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Wilton Candy melting pot
This topic contains 4 replies, has 2 voices, and was last updated by Troy Spruill 4 years, 10 months ago.
- October 28, 2015 at 5:18 am #27726
I have recently purchased one but have not had much success with it. The heat is way to high on the “melt” setting(in the neighborhood of 150+). I did find a customer review that cautioned about the heat setting and recommended the “warm” setting to melt, but even that is to hot (I think(130+). Any one use this and have similar issues or did I just get a Hot one?October 29, 2015 at 3:33 pm #27740
Sorry, I don’t have any experience with those. Have you tried asking on the Wilton discussion forums?November 4, 2015 at 3:49 pm #28140
I did. They suggested using an additive to thin out the mixture. That doesn’t really address the heat issue plus it kinda defeats the purpose of buying a pot whose sole purpose is to melt chocolate to a pourable state.November 5, 2015 at 1:47 am #28151
Well I have no experience with melting pots, but I know that chocolate melts at 90 degrees or below. I found some info online that indicates that you probably don’t have a faulty machine:
“There are two “on” settings, one is “melt” and the other is “warm”, although they are not labeled (the furthest to the right is the higher of the settings). The chips actually melt faster than you think on “melt”. The key is not letting it get too hot. When the chips start to look a little shiny on top, they are melted beneath that layer. A good thermometer will help you keep an eye on the temperature, which you really don’t want much above 100. As soon as I’m sure it’s about 75% melted, I take it off the heat, put the silicone container on the counter and stir it with a wooden spoon until the mixture is almost smooth, then add 1/4-1/3 more volume of chocolate as “seed” chocolate to help bring down the temp more quickly and shorten your hardening time. When your chocolate gets below 88 degrees on a reliable thermometer, and the chocolate is all a smooth consistency, you will be surprised at how quickly it cools to a hard and shiny coat on whatever you’re applying it to.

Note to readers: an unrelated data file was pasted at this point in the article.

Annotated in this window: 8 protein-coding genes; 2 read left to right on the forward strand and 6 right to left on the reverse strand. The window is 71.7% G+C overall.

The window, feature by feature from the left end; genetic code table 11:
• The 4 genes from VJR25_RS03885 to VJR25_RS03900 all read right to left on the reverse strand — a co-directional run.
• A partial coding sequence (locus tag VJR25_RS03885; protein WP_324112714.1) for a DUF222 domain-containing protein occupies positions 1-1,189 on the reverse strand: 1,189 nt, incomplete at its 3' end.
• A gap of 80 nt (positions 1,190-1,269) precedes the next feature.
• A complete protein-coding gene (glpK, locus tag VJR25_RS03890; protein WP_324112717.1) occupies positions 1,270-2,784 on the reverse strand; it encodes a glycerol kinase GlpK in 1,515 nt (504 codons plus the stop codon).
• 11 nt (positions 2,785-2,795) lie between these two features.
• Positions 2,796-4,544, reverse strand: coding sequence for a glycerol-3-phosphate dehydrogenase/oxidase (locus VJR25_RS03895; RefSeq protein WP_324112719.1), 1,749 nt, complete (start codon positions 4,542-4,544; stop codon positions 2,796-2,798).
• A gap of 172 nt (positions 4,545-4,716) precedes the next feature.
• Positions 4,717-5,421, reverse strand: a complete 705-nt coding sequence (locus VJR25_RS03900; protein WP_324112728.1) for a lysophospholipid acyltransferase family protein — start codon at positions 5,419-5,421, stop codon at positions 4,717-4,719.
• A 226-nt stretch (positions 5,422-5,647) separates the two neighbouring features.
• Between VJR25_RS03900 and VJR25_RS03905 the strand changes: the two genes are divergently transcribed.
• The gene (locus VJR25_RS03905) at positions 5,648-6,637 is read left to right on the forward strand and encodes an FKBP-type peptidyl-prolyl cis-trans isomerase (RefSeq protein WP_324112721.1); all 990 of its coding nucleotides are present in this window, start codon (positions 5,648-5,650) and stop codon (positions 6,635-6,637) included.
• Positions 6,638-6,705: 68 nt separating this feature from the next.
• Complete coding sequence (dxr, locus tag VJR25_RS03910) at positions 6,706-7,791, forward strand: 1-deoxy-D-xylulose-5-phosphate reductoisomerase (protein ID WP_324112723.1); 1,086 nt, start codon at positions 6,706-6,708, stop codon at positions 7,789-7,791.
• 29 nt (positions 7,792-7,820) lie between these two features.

The last couple of times I did it (practice makes you very proficient), my results were absolutely perfect. No bloom, and hard shiny chocolate coating. I really recommend the long glass thermometer for monitoring your temperature.
“This is so much easier than using a microwave and a glass bowl, and constantly overheating and cooling.
Instead of this $30 something pot, one could spend $1000 or more on a tempering machine. Do the math.
If it could maintain a specific temperature, I’d give it 5 stars.”November 5, 2015 at 4:52 am #28153
That’s where I’m at in the process. Practice with the machine and getting used to how it performs. It’s just frustrating given how it’s advertised as a “set it and forget it” machine. I realize nothing works like it does on TV but with the work involved, it’s not much different than a double boiler. Anywho, thanks for offering your thoughts on the matter. Great site by the way. I appreciate the hard work and effort you put in to this everyday.
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